- Yeah, gosh. - I want to hear you talk about your three E's. What are they? Why do they matter? So for me, my three E's are element, environment, and energy. Everyone has an element that they thrive in. If you take someone out of it, their element, they won't be the same. A modern day example would be Michael Jordan. He was incredible at basketball. He took him out of basketball, put him in the baseball. No one remembers his career. We're talking about one of the best athletes of all time. Your environment is the environment around you. You can take a fish out of water and give it a beautiful mansion and a Bentley and all the money in the world, but it will die. And that's what we are like our environment. Everyone needs an environment which they thrive, which we have to craft. Your boss, if you're at work, is never going to ask you, "Hey, what environment do you succeed in?" Right? Like, that never happens. So we have to create an environment where we thrive. And then finally, it's energy. Some of us love high energy environments, high pressure. Some of us succeed in lower energy environments and low pressure. Figuring out your energy and the frequency on which you operate best will help you thrive as well. So for me, those are the three E's to really create a thriving environment. Know your element, know your environment, and know your energy. And so at all times, if I see anything going wrong, I'm going, "Is my element out of alignment? Is my environment out of alignment? Or is my energy out of alignment?" And that's a great three question test you can do to yourself when you don't think things are going right. And all you have to do is bring that back into alignment. I love that.

Jay'S Perspective On Success And Impact

Jay on Social (48:40)

All right. Before I ask my last question, where can these guys find you online? Absolutely. You can find me in my favorite place for you to find me if you see the most stuff is Facebook. I'm Jay Shetty on Instagram. I'm Jay Shetty as well. There's my two best places, YouTube as well, Jay Shetty. Twitter, Jay Shetty. So it's just, yeah, it's Jay Shetty on any platform that you're on. I'm probably there.

Define Success (48:59)

Awesome. All right. What's the impact that you want to have on the world? I think you've said it so beautifully so many times and shared my vision, which is wonderful. And it's wonderful to know that we share the same thing. It's making wisdom go viral. There's an incredible study in 2017 that said the most successful people in the world, healthy, wealthy and wise, choose education over entertainment. The impact I want to have from the world is I want to transform and revolutionize the entertainment industry so that it becomes educational without anyone knowing. So it's still completely entertaining. It's still like watching Netflix, but you're learning about human behavior, the mind, neuroscience and everything without even knowing you are. To me, that's the greatest win that we can have for our society. How many people are going to quit watching Netflix and reading a book every night?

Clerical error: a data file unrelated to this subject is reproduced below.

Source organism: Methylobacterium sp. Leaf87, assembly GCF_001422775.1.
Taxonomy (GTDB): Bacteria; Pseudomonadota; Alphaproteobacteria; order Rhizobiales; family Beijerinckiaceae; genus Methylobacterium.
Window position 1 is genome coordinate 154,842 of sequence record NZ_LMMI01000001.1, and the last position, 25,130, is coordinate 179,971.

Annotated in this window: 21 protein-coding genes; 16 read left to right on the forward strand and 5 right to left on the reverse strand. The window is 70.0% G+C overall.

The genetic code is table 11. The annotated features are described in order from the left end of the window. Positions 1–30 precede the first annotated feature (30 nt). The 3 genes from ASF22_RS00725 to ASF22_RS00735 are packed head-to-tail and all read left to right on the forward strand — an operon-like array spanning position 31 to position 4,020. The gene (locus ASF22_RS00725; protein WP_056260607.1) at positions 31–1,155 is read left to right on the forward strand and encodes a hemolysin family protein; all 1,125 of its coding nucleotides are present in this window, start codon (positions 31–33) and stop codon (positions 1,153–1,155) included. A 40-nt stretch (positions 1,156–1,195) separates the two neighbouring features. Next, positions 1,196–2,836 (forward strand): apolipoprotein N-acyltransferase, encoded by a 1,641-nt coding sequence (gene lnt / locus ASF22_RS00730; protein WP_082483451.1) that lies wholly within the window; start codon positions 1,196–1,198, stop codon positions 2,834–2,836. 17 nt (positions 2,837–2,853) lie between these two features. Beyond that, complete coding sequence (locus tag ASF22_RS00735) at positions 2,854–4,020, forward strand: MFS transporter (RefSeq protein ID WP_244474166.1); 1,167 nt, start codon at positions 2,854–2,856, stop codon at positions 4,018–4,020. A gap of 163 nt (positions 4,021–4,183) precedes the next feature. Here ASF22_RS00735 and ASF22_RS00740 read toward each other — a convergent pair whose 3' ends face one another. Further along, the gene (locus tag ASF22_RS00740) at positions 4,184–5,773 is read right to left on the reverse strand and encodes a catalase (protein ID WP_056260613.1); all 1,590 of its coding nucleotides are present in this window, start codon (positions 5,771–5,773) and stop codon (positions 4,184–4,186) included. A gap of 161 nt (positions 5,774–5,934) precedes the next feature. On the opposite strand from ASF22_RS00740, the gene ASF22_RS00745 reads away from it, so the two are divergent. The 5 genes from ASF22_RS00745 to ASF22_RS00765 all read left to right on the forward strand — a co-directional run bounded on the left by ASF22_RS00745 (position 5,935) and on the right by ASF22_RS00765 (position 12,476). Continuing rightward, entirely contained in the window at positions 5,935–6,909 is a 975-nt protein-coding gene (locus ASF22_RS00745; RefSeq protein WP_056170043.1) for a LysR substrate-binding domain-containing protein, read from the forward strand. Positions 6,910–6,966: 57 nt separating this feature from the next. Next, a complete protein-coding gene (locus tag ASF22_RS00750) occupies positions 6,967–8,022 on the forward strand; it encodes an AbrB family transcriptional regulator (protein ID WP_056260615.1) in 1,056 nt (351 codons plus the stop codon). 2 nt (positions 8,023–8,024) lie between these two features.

Netflix (49:50)

I don't know. But if we can make that book come to life on Netflix, that's going to change the world, because that's what people are going to consume. So for so long, media has been used to numb people to switch people off. If we can use it to excite, elevate and lighten people, not by just, not by the cheesy way of, "Let's follow someone through their journey of enlightenment." It's not like that kind of stuff. I mean, really entertaining programming where you can learn by being entertained at the same time. If I can do that by changing the most powerful industry in the world, then I will feel that I've had some whatever impact, because that way I think will reach the world without having to get around to change their habits too much.

Without Changing Their Habits (50:27)

My thing is how do we meet people where they are and really deliver a message and a powerful expression of love. And to me, that's the highest form of compassion. The highest form of empathy, love and compassion is to meet people where they already are, rather than expecting them to change. And yeah, that's the impact I'd like to have on the world. So fingers crossed, with your help, with the help of everyone who's watching, it's going to be a team effort. I can't do it on my own. I'm not expecting to. But yeah, that's the impact I'd like to have on the world.

JAY SHETTY (51:10)

That's awesome. And thank you so much for being on the show. Thank you. Thank you. Thank you. Thank you. All right. Guys, I'm telling you, when you look at a tribe of people, everybody has different roles, and there's always somebody whose job it is to go out, to experience the world, to bring back the wisdom in a form that has been digested and made easy for other people to take away. Jay Shetty is that man. Go watch this content. It is somebody who has gone out into the world, who's been among, who's worked at Accenture and everywhere in between and come back with a real ability to explain what is going on. And he does it from a position of not trying to seem smarter than you or better than you, but just that that's his role. Some people are musicians, some people are the doctors, and some people break down the information. I really think he has unique access to the wisdom as he calls it, to understand what people are trying to encapsulate in the books modern or ancient, and his ability to articulate that in a way that feels like modern rap, spoken word, whatever you want to think of it as. It is in and of itself an artistic creation.

Desired World Impact

Impact I'd Like to Have on the World (52:15)

So you cannot go wrong diving into it. It is not a mistake that he's had over a billion views in less than 12 months, which is insanity. So go check his stuff out, hit him up, ask him questions, keep an eye because I think he's going to be one of the greats at really digesting that information and really helping wisdom go viral. All right, guys, if you haven't already, be sure to subscribe. And until next time, my friends, be legendary. Take care. Hey everybody, thank you so much for watching and being a part of this community. If you haven't already, be sure to subscribe. You're going to get weekly videos on building a growth mindset, cultivating grit, and unlocking your full potential.